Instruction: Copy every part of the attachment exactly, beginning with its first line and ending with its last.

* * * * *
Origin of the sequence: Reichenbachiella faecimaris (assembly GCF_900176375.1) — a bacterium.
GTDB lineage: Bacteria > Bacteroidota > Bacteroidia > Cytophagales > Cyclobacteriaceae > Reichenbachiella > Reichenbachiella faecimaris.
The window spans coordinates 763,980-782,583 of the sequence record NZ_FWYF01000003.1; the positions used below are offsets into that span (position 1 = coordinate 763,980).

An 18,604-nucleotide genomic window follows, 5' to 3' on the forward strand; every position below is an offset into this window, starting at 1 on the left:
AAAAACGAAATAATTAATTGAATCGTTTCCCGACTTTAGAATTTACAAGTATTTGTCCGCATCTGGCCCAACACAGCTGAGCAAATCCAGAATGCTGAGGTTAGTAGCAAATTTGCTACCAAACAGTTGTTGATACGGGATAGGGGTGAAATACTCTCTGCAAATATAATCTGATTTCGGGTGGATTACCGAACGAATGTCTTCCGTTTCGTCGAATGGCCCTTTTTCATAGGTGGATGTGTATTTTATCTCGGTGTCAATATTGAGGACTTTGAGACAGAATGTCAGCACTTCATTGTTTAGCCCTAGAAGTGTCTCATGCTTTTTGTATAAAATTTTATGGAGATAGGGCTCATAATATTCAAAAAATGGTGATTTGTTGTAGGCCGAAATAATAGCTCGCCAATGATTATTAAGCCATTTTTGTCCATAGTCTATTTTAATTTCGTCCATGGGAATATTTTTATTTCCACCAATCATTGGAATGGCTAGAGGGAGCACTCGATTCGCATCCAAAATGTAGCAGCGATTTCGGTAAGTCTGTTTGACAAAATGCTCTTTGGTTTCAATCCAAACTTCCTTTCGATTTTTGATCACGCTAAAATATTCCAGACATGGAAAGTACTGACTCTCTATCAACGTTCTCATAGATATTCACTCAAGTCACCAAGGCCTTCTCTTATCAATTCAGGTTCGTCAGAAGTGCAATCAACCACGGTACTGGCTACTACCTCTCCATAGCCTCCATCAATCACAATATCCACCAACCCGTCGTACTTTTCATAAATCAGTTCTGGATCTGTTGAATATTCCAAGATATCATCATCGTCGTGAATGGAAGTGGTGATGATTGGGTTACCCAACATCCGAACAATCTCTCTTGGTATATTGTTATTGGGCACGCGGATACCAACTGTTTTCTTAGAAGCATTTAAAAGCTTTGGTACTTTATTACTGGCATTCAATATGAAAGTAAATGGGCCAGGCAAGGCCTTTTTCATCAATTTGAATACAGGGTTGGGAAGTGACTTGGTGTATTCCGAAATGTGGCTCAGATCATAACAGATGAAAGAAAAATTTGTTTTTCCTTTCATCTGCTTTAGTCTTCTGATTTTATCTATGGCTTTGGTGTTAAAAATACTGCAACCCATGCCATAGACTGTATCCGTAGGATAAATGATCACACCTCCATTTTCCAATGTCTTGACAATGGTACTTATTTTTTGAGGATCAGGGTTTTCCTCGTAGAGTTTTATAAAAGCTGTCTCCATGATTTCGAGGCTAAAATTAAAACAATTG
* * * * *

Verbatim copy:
Origin of the sequence: Reichenbachiella faecimaris (assembly GCF_900176375.1) — a bacterium.
GTDB lineage: Bacteria > Bacteroidota > Bacteroidia > Cytophagales > Cyclobacteriaceae > Reichenbachiella > Reichenbachiella faecimaris.
The window spans coordinates 763,980-782,583 of the sequence record NZ_FWYF01000003.1; the positions used below are offsets into that span (position 1 = coordinate 763,980).

An 18,604-nucleotide genomic window follows, 5' to 3' on the forward strand; every position below is an offset into this window, starting at 1 on the left:
AAAAACGAAATAATTAATTGAATCGTTTCCCGACTTTAGAATTTACAAGTATTTGTCCGCATCTGGCCCAACACAGCTGAGCAAATCCAGAATGCTGAGGTTAGTAGCAAATTTGCTACCAAACAGTTGTTGATACGGGATAGGGGTGAAATACTCTCTGCAAATATAATCTGATTTCGGGTGGATTACCGAACGAATGTCTTCCGTTTCGTCGAATGGCCCTTTTTCATAGGTGGATGTGTATTTTATCTCGGTGTCAATATTGAGGACTTTGAGACAGAATGTCAGCACTTCATTGTTTAGCCCTAGAAGTGTCTCATGCTTTTTGTATAAAATTTTATGGAGATAGGGCTCATAATATTCAAAAAATGGTGATTTGTTGTAGGCCGAAATAATAGCTCGCCAATGATTATTAAGCCATTTTTGTCCATAGTCTATTTTAATTTCGTCCATGGGAATATTTTTATTTCCACCAATCATTGGAATGGCTAGAGGGAGCACTCGATTCGCATCCAAAATGTAGCAGCGATTTCGGTAAGTCTGTTTGACAAAATGCTCTTTGGTTTCAATCCAAACTTCCTTTCGATTTTTGATCACGCTAAAATATTCCAGACATGGAAAGTACTGACTCTCTATCAACGTTCTCATAGATATTCACTCAAGTCACCAAGGCCTTCTCTTATCAATTCAGGTTCGTCAGAAGTGCAATCAACCACGGTACTGGCTACTACCTCTCCATAGCCTCCATCAATCACAATATCCACCAACCCGTCGTACTTTTCATAAATCAGTTCTGGATCTGTTGAATATTCCAAGATATCATCATCGTCGTGAATGGAAGTGGTGATGATTGGGTTACCCAACATCCGAACAATCTCTCTTGGTATATTGTTATTGGGCACGCGGATACCAACTGTTTTCTTAGAAGCATTTAAAAGCTTTGGTACTTTATTACTGGCATTCAATATGAAAGTAAATGGGCCAGGCAAGGCCTTTTTCATCAATTTGAATACAGGGTTGGGAAGTGACTTGGTGTATTCCGAAATGTGGCTCAGATCATAACAGATGAAAGAAAAATTTGTTTTTCCTTTCATCTGCTTTAGTCTTCTGATTTTATCTATGGCTTTGGTGTTAAAAATACTGCAACCCATGCCATAGACTGTATCCGTAGGATAAATGATCACACCTCCATTTTCCAATGTCTTGACAATGGTACTTATTTTTTGAGGATCAGGGTTTTCCTCGTAGAGTTTTATAAAAGCTGTCTCCATGATTTCGAGGCTAAAATTAAAACAATTG